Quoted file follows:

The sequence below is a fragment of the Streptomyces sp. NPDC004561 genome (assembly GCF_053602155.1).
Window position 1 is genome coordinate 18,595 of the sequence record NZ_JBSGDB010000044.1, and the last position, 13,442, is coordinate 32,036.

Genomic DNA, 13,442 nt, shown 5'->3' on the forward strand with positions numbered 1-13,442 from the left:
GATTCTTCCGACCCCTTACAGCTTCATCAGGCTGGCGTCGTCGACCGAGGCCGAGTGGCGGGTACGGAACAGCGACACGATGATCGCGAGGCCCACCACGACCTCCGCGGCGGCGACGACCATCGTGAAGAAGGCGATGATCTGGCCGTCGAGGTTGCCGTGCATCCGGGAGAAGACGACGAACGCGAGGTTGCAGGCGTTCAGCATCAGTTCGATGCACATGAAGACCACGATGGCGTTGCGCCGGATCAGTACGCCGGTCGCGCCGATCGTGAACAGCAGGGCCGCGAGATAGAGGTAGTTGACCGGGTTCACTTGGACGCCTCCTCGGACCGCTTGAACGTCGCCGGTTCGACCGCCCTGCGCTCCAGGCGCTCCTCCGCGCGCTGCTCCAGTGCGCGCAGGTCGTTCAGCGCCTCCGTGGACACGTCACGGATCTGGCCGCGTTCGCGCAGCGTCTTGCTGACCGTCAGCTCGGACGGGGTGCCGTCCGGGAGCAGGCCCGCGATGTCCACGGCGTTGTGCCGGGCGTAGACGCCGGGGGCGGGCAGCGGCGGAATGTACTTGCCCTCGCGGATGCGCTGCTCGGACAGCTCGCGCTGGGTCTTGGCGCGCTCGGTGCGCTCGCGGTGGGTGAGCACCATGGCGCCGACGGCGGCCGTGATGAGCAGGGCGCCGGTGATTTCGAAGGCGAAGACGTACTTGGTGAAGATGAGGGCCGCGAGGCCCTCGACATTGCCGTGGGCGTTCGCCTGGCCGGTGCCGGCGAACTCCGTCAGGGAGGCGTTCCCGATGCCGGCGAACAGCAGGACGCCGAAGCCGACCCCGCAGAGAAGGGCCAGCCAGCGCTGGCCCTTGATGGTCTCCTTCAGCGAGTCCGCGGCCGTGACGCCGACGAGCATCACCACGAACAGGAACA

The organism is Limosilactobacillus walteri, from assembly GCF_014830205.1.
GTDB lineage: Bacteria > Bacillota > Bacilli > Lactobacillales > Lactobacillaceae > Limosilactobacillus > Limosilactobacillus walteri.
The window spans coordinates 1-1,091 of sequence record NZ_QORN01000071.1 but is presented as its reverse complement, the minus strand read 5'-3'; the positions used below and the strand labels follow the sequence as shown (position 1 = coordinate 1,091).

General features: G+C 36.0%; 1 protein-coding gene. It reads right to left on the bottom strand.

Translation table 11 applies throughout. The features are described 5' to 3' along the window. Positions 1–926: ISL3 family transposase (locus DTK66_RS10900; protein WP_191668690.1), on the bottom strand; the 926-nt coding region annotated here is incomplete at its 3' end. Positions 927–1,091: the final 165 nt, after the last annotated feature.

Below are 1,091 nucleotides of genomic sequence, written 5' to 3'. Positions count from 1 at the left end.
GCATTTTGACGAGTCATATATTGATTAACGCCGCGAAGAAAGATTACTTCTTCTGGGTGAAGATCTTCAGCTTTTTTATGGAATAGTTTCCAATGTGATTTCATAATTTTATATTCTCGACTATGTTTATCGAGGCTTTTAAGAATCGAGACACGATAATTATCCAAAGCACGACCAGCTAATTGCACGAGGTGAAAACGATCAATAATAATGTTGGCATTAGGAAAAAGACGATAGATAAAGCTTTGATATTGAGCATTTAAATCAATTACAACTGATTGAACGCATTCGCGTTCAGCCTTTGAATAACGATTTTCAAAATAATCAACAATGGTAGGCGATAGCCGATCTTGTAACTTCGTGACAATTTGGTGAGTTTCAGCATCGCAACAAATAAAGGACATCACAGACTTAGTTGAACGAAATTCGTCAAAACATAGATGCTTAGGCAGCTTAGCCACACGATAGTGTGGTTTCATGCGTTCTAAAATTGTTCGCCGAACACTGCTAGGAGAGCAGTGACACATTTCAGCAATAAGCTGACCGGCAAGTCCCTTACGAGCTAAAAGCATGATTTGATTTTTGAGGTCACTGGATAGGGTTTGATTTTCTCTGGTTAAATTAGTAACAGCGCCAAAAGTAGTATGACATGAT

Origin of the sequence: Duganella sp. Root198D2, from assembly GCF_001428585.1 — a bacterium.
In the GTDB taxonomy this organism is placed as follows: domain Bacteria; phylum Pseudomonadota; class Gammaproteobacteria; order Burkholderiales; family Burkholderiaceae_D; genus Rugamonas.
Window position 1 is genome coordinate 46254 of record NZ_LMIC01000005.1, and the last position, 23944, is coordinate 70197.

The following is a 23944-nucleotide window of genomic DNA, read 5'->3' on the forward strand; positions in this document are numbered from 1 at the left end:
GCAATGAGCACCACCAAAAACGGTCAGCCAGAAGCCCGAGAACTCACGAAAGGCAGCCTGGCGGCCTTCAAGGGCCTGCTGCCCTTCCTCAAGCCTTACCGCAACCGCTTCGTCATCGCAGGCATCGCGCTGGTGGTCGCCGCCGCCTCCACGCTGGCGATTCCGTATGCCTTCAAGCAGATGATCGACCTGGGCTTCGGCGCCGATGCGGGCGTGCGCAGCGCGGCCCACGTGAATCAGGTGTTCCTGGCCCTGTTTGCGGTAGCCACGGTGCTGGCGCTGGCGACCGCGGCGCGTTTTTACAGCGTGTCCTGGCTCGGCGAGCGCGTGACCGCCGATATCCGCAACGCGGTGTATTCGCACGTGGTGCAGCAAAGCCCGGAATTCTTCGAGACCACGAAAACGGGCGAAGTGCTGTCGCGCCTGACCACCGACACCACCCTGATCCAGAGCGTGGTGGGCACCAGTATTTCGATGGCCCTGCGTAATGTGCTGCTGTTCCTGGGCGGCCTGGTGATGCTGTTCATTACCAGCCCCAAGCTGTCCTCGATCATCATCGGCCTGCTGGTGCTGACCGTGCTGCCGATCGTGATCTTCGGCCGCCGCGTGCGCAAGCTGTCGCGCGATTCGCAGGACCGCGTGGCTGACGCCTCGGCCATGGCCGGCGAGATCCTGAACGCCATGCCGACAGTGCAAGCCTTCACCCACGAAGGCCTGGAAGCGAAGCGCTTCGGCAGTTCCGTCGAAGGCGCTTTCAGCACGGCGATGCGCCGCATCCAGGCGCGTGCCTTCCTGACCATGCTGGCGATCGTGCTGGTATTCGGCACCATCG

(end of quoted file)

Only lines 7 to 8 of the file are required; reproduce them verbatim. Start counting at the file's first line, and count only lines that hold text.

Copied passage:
The window spans coordinates 1-1,091 of sequence record NZ_QORN01000071.1 but is presented as its reverse complement, the minus strand read 5'-3'; the positions used below and the strand labels follow the sequence as shown (position 1 = coordinate 1,091).

General features: G+C 36.0%; 1 protein-coding gene. It reads right to left on the bottom strand.